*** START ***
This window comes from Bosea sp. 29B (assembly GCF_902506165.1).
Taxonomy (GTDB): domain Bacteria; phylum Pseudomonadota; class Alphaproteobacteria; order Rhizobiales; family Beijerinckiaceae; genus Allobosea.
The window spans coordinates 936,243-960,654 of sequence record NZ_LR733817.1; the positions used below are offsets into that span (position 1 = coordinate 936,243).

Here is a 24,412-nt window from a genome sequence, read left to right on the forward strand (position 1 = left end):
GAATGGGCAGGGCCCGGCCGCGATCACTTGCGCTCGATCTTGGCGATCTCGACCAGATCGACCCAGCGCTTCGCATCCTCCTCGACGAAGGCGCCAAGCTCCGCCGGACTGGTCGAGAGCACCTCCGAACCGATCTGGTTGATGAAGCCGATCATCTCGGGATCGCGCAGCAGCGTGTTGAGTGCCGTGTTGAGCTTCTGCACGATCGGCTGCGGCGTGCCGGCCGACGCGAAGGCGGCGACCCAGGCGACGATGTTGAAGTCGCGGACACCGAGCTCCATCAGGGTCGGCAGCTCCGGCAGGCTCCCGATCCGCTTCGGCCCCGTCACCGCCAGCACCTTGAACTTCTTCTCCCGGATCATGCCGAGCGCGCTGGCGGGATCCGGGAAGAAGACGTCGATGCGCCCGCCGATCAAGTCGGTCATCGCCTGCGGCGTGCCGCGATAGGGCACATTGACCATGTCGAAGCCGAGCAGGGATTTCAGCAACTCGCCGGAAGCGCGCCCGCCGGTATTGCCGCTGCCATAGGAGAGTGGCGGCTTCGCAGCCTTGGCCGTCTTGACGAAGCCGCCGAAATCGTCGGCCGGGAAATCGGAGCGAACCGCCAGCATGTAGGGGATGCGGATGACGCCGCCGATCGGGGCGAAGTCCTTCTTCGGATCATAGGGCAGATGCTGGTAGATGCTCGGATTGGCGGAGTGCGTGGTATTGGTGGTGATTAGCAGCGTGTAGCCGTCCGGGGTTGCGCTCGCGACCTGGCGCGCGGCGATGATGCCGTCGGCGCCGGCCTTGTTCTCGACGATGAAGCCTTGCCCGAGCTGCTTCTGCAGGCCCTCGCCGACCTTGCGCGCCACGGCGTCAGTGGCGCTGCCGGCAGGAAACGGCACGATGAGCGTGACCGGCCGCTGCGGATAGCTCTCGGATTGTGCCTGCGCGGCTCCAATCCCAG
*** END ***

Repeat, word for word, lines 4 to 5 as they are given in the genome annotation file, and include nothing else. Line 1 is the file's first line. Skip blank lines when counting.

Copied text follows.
Here is a 24,412-nt window from a genome sequence, read left to right on the forward strand (position 1 = left end):
GAATGGGCAGGGCCCGGCCGCGATCACTTGCGCTCGATCTTGGCGATCTCGACCAGATCGACCCAGCGCTTCGCATCCTCCTCGACGAAGGCGCCAAGCTCCGCCGGACTGGTCGAGAGCACCTCCGAACCGATCTGGTTGATGAAGCCGATCATCTCGGGATCGCGCAGCAGCGTGTTGAGTGCCGTGTTGAGCTTCTGCACGATCGGCTGCGGCGTGCCGGCCGACGCGAAGGCGGCGACCCAGGCGACGATGTTGAAGTCGCGGACACCGAGCTCCATCAGGGTCGGCAGCTCCGGCAGGCTCCCGATCCGCTTCGGCCCCGTCACCGCCAGCACCTTGAACTTCTTCTCCCGGATCATGCCGAGCGCGCTGGCGGGATCCGGGAAGAAGACGTCGATGCGCCCGCCGATCAAGTCGGTCATCGCCTGCGGCGTGCCGCGATAGGGCACATTGACCATGTCGAAGCCGAGCAGGGATTTCAGCAACTCGCCGGAAGCGCGCCCGCCGGTATTGCCGCTGCCATAGGAGAGTGGCGGCTTCGCAGCCTTGGCCGTCTTGACGAAGCCGCCGAAATCGTCGGCCGGGAAATCGGAGCGAACCGCCAGCATGTAGGGGATGCGGATGACGCCGCCGATCGGGGCGAAGTCCTTCTTCGGATCATAGGGCAGATGCTGGTAGATGCTCGGATTGGCGGAGTGCGTGGTATTGGTGGTGATTAGCAGCGTGTAGCCGTCCGGGGTTGCGCTCGCGACCTGGCGCGCGGCGATGATGCCGTCGGCGCCGGCCTTGTTCTCGACGATGAAGCCTTGCCCGAGCTGCTTCTGCAGGCCCTCGCCGACCTTGCGCGCCACGGCGTCAGTGGCGCTGCCGGCAGGAAACGGCACGATGAGCGTGACCGGCCGCTGCGGATAGCTCTCGGATTGTGCCTGCGCGGCTCCAATCCCAG